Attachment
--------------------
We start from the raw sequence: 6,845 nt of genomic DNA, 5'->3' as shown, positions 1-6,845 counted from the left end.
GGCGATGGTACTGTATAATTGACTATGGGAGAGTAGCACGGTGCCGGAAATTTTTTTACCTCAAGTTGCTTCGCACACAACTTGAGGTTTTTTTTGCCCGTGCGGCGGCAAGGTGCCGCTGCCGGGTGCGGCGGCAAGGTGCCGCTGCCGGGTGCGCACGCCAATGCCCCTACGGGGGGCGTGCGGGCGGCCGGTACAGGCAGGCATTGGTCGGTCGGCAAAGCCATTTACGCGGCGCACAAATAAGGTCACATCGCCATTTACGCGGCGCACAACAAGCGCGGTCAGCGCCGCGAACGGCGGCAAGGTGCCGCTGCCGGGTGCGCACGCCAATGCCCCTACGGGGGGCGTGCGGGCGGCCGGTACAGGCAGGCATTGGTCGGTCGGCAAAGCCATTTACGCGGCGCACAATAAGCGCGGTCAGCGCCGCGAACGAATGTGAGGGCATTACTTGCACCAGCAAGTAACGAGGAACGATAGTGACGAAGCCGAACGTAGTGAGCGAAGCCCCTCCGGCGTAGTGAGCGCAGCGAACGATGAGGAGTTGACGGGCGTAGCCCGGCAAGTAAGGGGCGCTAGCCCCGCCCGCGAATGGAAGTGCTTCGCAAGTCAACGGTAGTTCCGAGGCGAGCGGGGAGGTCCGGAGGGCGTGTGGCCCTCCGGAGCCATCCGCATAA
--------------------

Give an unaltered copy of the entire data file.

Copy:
We start from the raw sequence: 6,845 nt of genomic DNA, 5'->3' as shown, positions 1-6,845 counted from the left end.
GGCGATGGTACTGTATAATTGACTATGGGAGAGTAGCACGGTGCCGGAAATTTTTTTACCTCAAGTTGCTTCGCACACAACTTGAGGTTTTTTTTGCCCGTGCGGCGGCAAGGTGCCGCTGCCGGGTGCGGCGGCAAGGTGCCGCTGCCGGGTGCGCACGCCAATGCCCCTACGGGGGGCGTGCGGGCGGCCGGTACAGGCAGGCATTGGTCGGTCGGCAAAGCCATTTACGCGGCGCACAAATAAGGTCACATCGCCATTTACGCGGCGCACAACAAGCGCGGTCAGCGCCGCGAACGGCGGCAAGGTGCCGCTGCCGGGTGCGCACGCCAATGCCCCTACGGGGGGCGTGCGGGCGGCCGGTACAGGCAGGCATTGGTCGGTCGGCAAAGCCATTTACGCGGCGCACAATAAGCGCGGTCAGCGCCGCGAACGAATGTGAGGGCATTACTTGCACCAGCAAGTAACGAGGAACGATAGTGACGAAGCCGAACGTAGTGAGCGAAGCCCCTCCGGCGTAGTGAGCGCAGCGAACGATGAGGAGTTGACGGGCGTAGCCCGGCAAGTAAGGGGCGCTAGCCCCGCCCGCGAATGGAAGTGCTTCGCAAGTCAACGGTAGTTCCGAGGCGAGCGGGGAGGTCCGGAGGGCGTGTGGCCCTCCGGAGCCATCCGCATAA